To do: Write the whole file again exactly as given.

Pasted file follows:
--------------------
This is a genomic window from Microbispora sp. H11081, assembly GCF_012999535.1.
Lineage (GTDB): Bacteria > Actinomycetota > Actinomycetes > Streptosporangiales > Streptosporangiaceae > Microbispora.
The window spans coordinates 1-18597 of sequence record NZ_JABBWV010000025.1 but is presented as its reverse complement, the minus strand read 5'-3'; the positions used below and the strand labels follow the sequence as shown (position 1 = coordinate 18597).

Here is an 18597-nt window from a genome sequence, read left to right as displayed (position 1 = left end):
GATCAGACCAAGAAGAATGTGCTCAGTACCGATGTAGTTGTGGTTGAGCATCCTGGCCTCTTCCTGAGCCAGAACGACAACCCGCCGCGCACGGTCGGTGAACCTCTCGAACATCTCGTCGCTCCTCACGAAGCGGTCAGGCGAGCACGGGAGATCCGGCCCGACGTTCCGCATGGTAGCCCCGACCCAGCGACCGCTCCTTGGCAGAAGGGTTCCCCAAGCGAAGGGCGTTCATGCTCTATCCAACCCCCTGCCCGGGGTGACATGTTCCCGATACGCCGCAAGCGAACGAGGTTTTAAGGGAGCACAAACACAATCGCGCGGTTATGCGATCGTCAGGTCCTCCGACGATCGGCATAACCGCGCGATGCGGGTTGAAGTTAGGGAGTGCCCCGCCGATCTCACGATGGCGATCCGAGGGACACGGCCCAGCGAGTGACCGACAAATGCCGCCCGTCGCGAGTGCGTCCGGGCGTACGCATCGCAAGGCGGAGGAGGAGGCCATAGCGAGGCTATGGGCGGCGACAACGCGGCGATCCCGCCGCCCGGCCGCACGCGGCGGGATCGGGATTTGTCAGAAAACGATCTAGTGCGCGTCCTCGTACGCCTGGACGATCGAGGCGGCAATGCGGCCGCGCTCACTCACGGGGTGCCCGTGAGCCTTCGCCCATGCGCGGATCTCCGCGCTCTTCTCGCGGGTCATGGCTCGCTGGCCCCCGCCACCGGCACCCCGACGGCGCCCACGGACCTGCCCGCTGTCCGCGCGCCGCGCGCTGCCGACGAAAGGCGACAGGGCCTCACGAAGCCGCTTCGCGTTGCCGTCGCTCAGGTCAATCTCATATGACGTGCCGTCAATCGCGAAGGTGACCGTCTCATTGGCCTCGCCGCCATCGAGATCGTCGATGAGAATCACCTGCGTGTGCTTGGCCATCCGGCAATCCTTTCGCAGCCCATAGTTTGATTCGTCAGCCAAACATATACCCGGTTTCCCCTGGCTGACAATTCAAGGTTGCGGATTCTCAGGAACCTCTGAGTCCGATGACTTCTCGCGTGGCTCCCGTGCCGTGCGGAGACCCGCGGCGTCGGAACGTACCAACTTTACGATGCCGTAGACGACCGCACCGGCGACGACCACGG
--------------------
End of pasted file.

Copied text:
This is a genomic window from Microbispora sp. H11081, assembly GCF_012999535.1.
Lineage (GTDB): Bacteria > Actinomycetota > Actinomycetes > Streptosporangiales > Streptosporangiaceae > Microbispora.
The window spans coordinates 1-18597 of sequence record NZ_JABBWV010000025.1 but is presented as its reverse complement, the minus strand read 5'-3'; the positions used below and the strand labels follow the sequence as shown (position 1 = coordinate 18597).

Here is an 18597-nt window from a genome sequence, read left to right as displayed (position 1 = left end):
GATCAGACCAAGAAGAATGTGCTCAGTACCGATGTAGTTGTGGTTGAGCATCCTGGCCTCTTCCTGAGCCAGAACGACAACCCGCCGCGCACGGTCGGTGAACCTCTCGAACATCTCGTCGCTCCTCACGAAGCGGTCAGGCGAGCACGGGAGATCCGGCCCGACGTTCCGCATGGTAGCCCCGACCCAGCGACCGCTCCTTGGCAGAAGGGTTCCCCAAGCGAAGGGCGTTCATGCTCTATCCAACCCCCTGCCCGGGGTGACATGTTCCCGATACGCCGCAAGCGAACGAGGTTTTAAGGGAGCACAAACACAATCGCGCGGTTATGCGATCGTCAGGTCCTCCGACGATCGGCATAACCGCGCGATGCGGGTTGAAGTTAGGGAGTGCCCCGCCGATCTCACGATGGCGATCCGAGGGACACGGCCCAGCGAGTGACCGACAAATGCCGCCCGTCGCGAGTGCGTCCGGGCGTACGCATCGCAAGGCGGAGGAGGAGGCCATAGCGAGGCTATGGGCGGCGACAACGCGGCGATCCCGCCGCCCGGCCGCACGCGGCGGGATCGGGATTTGTCAGAAAACGATCTAGTGCGCGTCCTCGTACGCCTGGACGATCGAGGCGGCAATGCGGCCGCGCTCACTCACGGGGTGCCCGTGAGCCTTCGCCCATGCGCGGATCTCCGCGCTCTTCTCGCGGGTCATGGCTCGCTGGCCCCCGCCACCGGCACCCCGACGGCGCCCACGGACCTGCCCGCTGTCCGCGCGCCGCGCGCTGCCGACGAAAGGCGACAGGGCCTCACGAAGCCGCTTCGCGTTGCCGTCGCTCAGGTCAATCTCATATGACGTGCCGTCAATCGCGAAGGTGACCGTCTCATTGGCCTCGCCGCCATCGAGATCGTCGATGAGAATCACCTGCGTGTGCTTGGCCATCCGGCAATCCTTTCGCAGCCCATAGTTTGATTCGTCAGCCAAACATATACCCGGTTTCCCCTGGCTGACAATTCAAGGTTGCGGATTCTCAGGAACCTCTGAGTCCGATGACTTCTCGCGTGGCTCCCGTGCCGTGCGGAGACCCGCGGCGTCGGAACGTACCAACTTTACGATGCCGTAGACGACCGCACCGGCGACGACCACGG